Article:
Since the later 20th century, there has been substantial labour migration from developing countries to high-income countries. This has included a substantial portion of female migrants. Almost half of the total number of migrant workers in the world today is women. While women have always migrated as accompanying spouses and family members, contemporary migration dynamics have shown a considerable increase in the number of women migrating independently to pursue opportunities of their own.
On a global scale, a significant number of women migrant workers are employed in low skilled occupations but they are also present in skilled welfare and social professions such as health, education and social services (traditionally female-dominated domains). During every stage of their migratory experience, women migrant workers may be more exposed to human rights violations compared to their male counterparts.
They frequently have to deal with difficult living and working conditions, increased health risks, a lack of access to social services and various forms of abuse such as the confiscation of passports by their employers. Women migrant workers usually enter gender-segregated sectors that are largely informal and unregulated and therefore offer them little or no protection. These women often have limited or no bargaining power and few or no opportunities for establishing networks to receive information and social support. Irregular women migrant workers are particularly vulnerable to harassment, intimidation or threats as well as economic and sexual exploitation including trafficking and racial discrimination. Often times, they face incarceration and/or deportation if they attempt to leave their employer.
The problem is more acute among women of the developing countries and as such the Non-Aligned Movement has taken cognizance of the problem. NAM has welcomed the adoption of the Resolution 68/137 on Violence against Women Migrant Workers to reaffirm provisions concerning women migrant workers. The resolution expresses concern that many migrant women who are employed in the informal economy and in less skilled work are especially vulnerable to abuse and exploitation, and underlines in this regard the obligation of States to protect the human rights of migrants so as to prevent and address abuse and exploitation. The resolution calls all Governments to incorporate a human rights, gender-sensitive and people-centred perspective in legislation, policies and programmes on migration and on labour and employment, consistent with their human rights obligations and commitments under human rights instruments, for the prevention of and protection of migrant women against violence and discrimination, exploitation and abuse, and to take effective measures to ensure that such migration and labour policies do not reinforce discrimination, and, where necessary, to conduct impact assessment studies of such legislation, policies and programmes in order to identify the impact of measures taken and the results achieved in regard to women migrant workers.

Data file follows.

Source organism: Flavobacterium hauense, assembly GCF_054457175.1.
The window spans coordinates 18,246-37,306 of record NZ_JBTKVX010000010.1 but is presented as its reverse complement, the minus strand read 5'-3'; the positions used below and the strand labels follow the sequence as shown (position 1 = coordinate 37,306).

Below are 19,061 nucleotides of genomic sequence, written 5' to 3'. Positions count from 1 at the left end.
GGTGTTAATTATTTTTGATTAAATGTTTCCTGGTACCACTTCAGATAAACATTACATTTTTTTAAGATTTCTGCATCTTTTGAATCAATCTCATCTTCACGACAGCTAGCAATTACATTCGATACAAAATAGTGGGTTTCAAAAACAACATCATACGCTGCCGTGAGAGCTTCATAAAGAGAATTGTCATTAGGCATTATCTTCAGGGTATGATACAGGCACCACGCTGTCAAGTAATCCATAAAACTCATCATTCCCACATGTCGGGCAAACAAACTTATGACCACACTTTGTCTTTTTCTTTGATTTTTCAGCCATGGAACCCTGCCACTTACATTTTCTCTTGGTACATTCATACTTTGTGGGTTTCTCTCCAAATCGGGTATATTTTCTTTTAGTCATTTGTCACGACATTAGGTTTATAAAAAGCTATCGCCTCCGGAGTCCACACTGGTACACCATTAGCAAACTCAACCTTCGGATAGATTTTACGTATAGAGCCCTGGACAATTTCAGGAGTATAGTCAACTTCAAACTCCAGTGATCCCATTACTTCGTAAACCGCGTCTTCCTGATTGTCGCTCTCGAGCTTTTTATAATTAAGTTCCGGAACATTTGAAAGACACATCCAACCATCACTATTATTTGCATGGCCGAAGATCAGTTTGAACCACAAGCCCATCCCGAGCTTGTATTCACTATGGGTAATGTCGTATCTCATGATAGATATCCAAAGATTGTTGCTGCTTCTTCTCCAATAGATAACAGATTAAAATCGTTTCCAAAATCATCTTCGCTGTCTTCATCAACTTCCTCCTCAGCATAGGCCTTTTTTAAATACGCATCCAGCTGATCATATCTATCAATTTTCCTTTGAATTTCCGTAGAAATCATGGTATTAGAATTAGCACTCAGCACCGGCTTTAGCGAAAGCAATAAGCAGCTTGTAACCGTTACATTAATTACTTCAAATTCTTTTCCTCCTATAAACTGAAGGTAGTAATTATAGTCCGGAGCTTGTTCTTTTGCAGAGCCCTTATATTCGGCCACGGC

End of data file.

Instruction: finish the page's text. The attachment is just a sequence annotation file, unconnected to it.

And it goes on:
In accordance with these principles, the Non-Aligned Movement has stressed the shared responsibility of and need for cooperation among all stakeholders, in particular countries of origin, transit and destination, relevant regional and international organizations, the private sector and civil society, in promoting an environment that prevents and addresses violence against women migrant workers.
The International Organisation for Migration (IOM) has taken up a host of initiatives to protect the right of women workers in many NAM Member States. In Beitbridge, Zimbabwe, it has set up a labour centre where potential employers can link up with potential labour migrants to South Africa. This project is aimed at formalizing labour mobility between Zimbabwe and South Africa, thereby reducing risks of abuse and exploitation. Another example is IOM’s recruitment facilitation of temporary foreign workers from Columbia, El Salvador, Guatemala and Mauritius who are bound for Canada.
In order to integrate the women migrant workers, NAM Member States have been addressing the structural and underlying causes of violence against women migrant workers through education, dissemination of information and awareness-raising, by promoting their empowerment and, where relevant, their integration into the formal economy, in particular in economic decision-making, and by promoting their participation in public life, as appropriate.